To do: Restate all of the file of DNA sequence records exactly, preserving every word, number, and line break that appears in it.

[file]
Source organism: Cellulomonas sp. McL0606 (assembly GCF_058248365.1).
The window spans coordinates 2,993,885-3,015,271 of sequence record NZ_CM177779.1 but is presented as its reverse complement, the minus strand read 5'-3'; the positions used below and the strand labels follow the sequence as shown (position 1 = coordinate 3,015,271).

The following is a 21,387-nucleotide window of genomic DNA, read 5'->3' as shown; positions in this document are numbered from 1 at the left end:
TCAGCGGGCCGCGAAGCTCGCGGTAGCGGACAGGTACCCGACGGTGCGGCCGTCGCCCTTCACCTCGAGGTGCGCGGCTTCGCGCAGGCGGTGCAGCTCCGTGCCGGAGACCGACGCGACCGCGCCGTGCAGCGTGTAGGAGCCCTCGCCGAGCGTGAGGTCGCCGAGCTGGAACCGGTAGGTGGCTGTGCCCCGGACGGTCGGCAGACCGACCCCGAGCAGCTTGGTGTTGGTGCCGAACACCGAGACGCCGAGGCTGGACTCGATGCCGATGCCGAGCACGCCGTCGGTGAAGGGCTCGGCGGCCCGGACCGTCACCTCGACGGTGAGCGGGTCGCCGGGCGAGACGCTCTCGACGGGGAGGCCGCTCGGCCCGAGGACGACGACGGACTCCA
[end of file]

Source organism: Cellulomonas sp. McL0606 (assembly GCF_058248365.1).
The window spans coordinates 2,993,885-3,015,271 of sequence record NZ_CM177779.1 but is presented as its reverse complement, the minus strand read 5'-3'; the positions used below and the strand labels follow the sequence as shown (position 1 = coordinate 3,015,271).

The following is a 21,387-nucleotide window of genomic DNA, read 5'->3' as shown; positions in this document are numbered from 1 at the left end:
TCAGCGGGCCGCGAAGCTCGCGGTAGCGGACAGGTACCCGACGGTGCGGCCGTCGCCCTTCACCTCGAGGTGCGCGGCTTCGCGCAGGCGGTGCAGCTCCGTGCCGGAGACCGACGCGACCGCGCCGTGCAGCGTGTAGGAGCCCTCGCCGAGCGTGAGGTCGCCGAGCTGGAACCGGTAGGTGGCTGTGCCCCGGACGGTCGGCAGACCGACCCCGAGCAGCTTGGTGTTGGTGCCGAACACCGAGACGCCGAGGCTGGACTCGATGCCGATGCCGAGCACGCCGTCGGTGAAGGGCTCGGCGGCCCGGACCGTCACCTCGACGGTGAGCGGGTCGCCGGGCGAGACGCTCTCGACGGGGAGGCCGCTCGGCCCGAGGACGACGACGGACTCCA